Are there some positions editors just shouldn't publish?
Article Type: Editorial
Subject: Editors (Services)
Author: Kaebnick, Gregory E.
Pub Date: 05/01/2011
Publication: Name: The Hastings Center Report Publisher: Hastings Center Audience: Academic; Professional Format: Magazine/Journal Subject: Biological sciences; Health Copyright: COPYRIGHT 2011 Hastings Center ISSN: 0093-0334
Issue: Date: May-June, 2011 Source Volume: 41 Source Issue: 3
Topic: Event Code: 360 Services information
Geographic: Geographic Scope: United States Geographic Code: 1USA United States
Accession Number: 268403505
Full Text: I recently wrote to a friend and occasional Report contributor that part of the job of editor, as I understand it, is to recognize the merit in and, in effect, foster the advancement of work that one actually believes is in some sense wrongheaded. It's a point I want on the table as I introduce the two articles in this issue of the Report--not because I necessarily think these articles are wrongheaded, but because I want it clear that publishing the articles does not necessarily mean I or others at the Center think they are right, either. We publish articles that we think advance thinking, but that can mean publishing articles that challenge morally compelling positions. Thus, deciding whether one agrees with a position expressed in a paper is not the same as deciding whether the paper makes an important point and makes it well.

The articles in this issue both depend on a somewhat similar distinction--roughly, between assessing a moral point and developing policy that would enforce that point. In the lead article, Lawrence Nelson and Brandon Ashby argue that though there are good moral arguments against physician participation in executions, those arguments are not so decisive that all reasonable people must accept them. In fact, there is room for reasonable disagreement about physician participation in executions, and as long as there is, professional medical organizations may discourage members from participating but should not destroy the careers of those who do anyway.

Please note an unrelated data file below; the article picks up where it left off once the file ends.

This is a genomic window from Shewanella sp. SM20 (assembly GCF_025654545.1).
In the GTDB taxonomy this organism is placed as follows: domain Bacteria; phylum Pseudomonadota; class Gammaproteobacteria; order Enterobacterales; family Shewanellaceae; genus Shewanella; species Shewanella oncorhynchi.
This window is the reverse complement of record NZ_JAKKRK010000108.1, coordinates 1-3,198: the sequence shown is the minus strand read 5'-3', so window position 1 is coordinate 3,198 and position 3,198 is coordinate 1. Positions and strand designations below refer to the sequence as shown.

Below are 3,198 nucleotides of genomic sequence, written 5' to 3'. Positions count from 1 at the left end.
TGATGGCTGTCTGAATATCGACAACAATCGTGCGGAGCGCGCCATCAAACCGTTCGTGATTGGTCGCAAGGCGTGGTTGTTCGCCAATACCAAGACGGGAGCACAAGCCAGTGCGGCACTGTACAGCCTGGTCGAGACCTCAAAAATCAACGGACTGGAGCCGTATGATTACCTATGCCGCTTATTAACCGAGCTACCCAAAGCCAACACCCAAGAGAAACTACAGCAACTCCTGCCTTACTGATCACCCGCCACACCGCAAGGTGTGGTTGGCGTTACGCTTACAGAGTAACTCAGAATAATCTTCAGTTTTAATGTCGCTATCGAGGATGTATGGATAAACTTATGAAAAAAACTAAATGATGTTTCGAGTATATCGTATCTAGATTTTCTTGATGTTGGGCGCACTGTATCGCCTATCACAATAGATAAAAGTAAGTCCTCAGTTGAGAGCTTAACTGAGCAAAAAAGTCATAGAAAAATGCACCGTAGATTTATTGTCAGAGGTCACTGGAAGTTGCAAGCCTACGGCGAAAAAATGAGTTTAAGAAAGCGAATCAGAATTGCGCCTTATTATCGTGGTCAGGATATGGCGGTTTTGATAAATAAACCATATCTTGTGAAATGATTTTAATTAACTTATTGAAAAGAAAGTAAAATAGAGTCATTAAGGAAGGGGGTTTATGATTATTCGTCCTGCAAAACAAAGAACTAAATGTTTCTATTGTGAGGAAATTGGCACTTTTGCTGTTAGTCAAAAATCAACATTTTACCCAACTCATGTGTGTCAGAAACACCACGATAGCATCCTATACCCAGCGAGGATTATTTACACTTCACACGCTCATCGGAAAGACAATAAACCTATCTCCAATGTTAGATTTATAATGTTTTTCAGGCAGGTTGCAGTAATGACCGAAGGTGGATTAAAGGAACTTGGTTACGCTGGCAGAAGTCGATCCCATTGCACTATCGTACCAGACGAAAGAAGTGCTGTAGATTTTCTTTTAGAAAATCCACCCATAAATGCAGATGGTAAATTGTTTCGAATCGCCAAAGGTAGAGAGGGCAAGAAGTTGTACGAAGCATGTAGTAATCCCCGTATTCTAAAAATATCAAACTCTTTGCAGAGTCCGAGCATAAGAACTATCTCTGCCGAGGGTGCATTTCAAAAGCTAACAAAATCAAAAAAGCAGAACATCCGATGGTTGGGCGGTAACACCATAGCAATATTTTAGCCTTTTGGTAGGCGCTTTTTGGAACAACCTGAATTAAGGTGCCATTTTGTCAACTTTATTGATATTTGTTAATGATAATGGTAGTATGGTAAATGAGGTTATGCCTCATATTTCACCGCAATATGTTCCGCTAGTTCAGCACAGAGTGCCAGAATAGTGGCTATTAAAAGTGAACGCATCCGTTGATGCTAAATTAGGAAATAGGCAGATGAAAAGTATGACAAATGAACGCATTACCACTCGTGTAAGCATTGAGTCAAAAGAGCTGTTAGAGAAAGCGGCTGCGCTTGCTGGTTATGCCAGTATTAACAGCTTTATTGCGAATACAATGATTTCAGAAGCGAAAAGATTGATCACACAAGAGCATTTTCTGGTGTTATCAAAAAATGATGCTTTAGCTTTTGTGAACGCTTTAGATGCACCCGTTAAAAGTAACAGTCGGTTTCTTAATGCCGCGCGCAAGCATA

In the second article, Chiara Lepora and Joseph Millum argue that physicians can sometimes appropriately decide to be complicit in torture, even though torture is wrong. Complicity is not always appropriate, they argue, and should always be minimized, but a blanket prohibition on complicity in torture is mistaken. In fact, carefully minimized complicity can actually be good for the people undergoing torture. This point, too, echoes a point Nelson and Ashby make: if executions are going to occur, it may well be beneficial for those being executed to have physicians participating in them.

Some articles make for challenging reading because the arguments are intricate. These articles make for challenging reading because the topics are unpleasant.

Also in this issue is a second installment of essays we selected in the informal essay contest we held last year to commemorate the Report's fortieth volume. We had asked for up-and-coming people in bioethics to tell us what the field should do in the next forty years. Many people wrote about the topics they felt needed attention, and we published a set of those essays in the November-December 2010 issue. Many also wrote about method--about how bioethics should be done--and the set in this issue draws from these submissions. Harold Braswell calls for renewed attention to how bioethical issues are framed. Lisa Campo-Engelstein and Sarah Rodriguez call for institutionalized collaborations between bioethicists and scientists as a way of broadening perspectives and developing a common moral framework. And in the essay we put up front, Amy Paul calls for greater respect for people with whom we disagree--a point that may reverberate especially loudly in this issue.
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